Joseph Mankiewicz‘s Suddenly Last Summer is good for one thing — the stills of 27 year-old Elizabeth Taylor that were taken during filming. She was still slender back then, or a couple of years away from that Cleopatra-era plumpness (heavy drinking + pasta) that began to overtake her features in ’61. Taylor was always a well-respected actress (Giant, Cat on a Hot Tin Roof, Butterfield 8), but she always seemed to be conspicuously “acting.” I always found her voice shrill and grating on some level, especially when called upon to show anger or outrage and emotional distress. But from the early to late ’50s she was quite the visual package.
Suddenly Last Summer ends with a shocking revelation about Taylor’s mentally unstable character having witnessed her gay cousin, Sebastian Venable, being eaten alive — cannibalized — by a pack of feral young boys.
The bizarre finale was obviously intended as some kind of metaphorical condemnation of gay sexuality. Sebastian’s rich mother (Katharine Hepburn) is so appalled and disgusted by suspicions of Sebastian’s lifestyle that she wants Taylor lobotomized in order to suppress any notion that the cannibal incident happened. It’s quite ugly and joyless, this film. Rage, repression, self-loathing.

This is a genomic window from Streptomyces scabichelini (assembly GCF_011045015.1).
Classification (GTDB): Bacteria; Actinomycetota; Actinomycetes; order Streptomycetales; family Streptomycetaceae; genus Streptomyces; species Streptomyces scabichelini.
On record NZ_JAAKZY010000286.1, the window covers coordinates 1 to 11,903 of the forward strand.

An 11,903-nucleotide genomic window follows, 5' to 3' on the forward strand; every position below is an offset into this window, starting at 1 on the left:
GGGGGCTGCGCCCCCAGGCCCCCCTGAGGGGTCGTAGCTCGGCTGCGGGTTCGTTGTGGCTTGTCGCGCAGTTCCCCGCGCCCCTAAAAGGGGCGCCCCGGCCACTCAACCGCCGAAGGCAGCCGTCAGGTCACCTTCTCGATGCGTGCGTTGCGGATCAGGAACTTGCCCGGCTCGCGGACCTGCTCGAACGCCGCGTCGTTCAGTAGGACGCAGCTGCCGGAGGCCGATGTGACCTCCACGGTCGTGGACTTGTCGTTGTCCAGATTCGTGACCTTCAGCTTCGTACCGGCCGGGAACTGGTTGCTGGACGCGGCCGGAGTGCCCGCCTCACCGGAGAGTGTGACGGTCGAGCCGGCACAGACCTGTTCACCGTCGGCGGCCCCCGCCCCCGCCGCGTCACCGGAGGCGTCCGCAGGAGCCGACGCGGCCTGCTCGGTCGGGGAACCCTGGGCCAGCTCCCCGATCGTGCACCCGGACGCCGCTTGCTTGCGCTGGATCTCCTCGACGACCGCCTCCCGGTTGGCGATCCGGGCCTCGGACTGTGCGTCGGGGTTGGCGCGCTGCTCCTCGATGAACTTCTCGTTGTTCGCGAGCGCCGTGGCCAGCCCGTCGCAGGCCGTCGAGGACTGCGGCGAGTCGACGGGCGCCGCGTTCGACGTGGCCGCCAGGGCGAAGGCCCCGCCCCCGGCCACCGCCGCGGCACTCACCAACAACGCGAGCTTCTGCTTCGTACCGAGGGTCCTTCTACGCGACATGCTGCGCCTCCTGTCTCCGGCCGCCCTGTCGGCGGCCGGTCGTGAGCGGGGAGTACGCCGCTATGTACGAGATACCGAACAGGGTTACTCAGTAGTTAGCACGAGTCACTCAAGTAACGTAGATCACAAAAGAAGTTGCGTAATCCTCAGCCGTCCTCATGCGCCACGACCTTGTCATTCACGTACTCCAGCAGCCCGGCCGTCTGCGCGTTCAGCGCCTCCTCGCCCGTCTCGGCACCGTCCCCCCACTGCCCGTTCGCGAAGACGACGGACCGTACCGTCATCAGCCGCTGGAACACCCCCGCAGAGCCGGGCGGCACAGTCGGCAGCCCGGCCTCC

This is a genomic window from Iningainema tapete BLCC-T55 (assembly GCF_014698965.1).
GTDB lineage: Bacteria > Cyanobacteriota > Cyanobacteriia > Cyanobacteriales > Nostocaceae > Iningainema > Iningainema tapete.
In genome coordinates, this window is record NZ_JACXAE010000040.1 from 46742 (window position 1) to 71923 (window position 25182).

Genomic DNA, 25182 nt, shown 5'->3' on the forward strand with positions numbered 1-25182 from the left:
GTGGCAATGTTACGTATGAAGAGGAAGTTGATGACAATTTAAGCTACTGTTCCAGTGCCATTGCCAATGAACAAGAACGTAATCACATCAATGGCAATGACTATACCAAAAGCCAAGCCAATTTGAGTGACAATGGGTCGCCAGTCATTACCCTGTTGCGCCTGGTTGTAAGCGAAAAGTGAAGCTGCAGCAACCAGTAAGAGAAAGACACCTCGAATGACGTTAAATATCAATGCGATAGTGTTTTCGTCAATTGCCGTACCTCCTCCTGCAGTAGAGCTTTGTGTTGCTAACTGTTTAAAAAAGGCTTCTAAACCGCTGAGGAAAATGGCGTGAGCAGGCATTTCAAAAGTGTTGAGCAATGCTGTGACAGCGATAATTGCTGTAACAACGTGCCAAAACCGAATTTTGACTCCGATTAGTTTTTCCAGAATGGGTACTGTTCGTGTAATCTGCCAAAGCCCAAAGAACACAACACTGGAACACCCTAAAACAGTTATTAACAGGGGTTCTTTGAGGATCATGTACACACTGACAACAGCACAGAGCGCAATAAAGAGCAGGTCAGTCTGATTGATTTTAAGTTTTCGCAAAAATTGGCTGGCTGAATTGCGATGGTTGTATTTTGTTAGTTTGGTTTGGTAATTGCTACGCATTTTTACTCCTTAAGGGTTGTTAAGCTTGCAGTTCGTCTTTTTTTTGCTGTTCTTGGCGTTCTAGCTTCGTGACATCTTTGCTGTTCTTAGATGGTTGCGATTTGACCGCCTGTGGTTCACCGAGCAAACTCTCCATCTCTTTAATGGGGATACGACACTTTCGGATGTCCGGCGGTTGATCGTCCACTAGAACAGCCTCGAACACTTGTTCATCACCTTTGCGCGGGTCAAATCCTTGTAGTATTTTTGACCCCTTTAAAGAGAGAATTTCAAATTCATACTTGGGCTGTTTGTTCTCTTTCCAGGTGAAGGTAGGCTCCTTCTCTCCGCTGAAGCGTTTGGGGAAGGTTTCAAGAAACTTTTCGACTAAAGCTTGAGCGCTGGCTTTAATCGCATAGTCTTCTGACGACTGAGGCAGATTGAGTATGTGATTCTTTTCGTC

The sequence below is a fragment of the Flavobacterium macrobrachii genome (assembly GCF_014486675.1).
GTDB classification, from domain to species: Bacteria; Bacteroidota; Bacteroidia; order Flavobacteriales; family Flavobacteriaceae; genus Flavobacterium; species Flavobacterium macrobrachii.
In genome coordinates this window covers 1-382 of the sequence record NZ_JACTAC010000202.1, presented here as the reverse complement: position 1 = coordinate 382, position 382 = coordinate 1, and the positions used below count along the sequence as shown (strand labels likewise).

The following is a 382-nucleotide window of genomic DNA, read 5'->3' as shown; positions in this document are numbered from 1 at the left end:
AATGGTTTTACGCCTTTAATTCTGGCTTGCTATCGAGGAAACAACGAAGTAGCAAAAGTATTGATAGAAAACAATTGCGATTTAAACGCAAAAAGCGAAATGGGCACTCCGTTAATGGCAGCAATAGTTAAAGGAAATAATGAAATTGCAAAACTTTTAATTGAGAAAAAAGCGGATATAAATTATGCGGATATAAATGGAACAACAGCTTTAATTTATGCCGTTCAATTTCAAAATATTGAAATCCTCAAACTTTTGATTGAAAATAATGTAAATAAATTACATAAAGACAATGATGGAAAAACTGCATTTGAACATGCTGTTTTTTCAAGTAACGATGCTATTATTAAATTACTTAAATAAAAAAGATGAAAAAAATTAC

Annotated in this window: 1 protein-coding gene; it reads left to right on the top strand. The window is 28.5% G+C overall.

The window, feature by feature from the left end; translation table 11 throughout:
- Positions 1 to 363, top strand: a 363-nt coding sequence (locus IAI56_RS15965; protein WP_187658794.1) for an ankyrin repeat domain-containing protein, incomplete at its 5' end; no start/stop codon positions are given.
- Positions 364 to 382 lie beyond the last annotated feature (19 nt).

From Wikipage: “Following A Streetcar Named Desire (’51) and Cat on a Hot Tin Roof (’58), Suddenly, Last Summer was the third Williams film that dealt with the subject of homosexuality, although it was far more explicit in its treatment than either of the previous films were allowed to be under the Motion Picture Production Code. Working in conjunction with the National Legion of Decency, the Production Code Administration gave the filmmakers special dispensation to depict Sebastian Venable, declaring, ‘Since the film illustrates the horrors of such a lifestyle, it can be considered moral in theme even though it deals with sexual perversion.”
The horrors of such a lifestyle! No wonder Tennessee Williams disavowed any direct participation, even though it was based on a 1958 one-qct play he’d written for an off-Broadway venue. The play was adapted for the screen by Gore Vidal.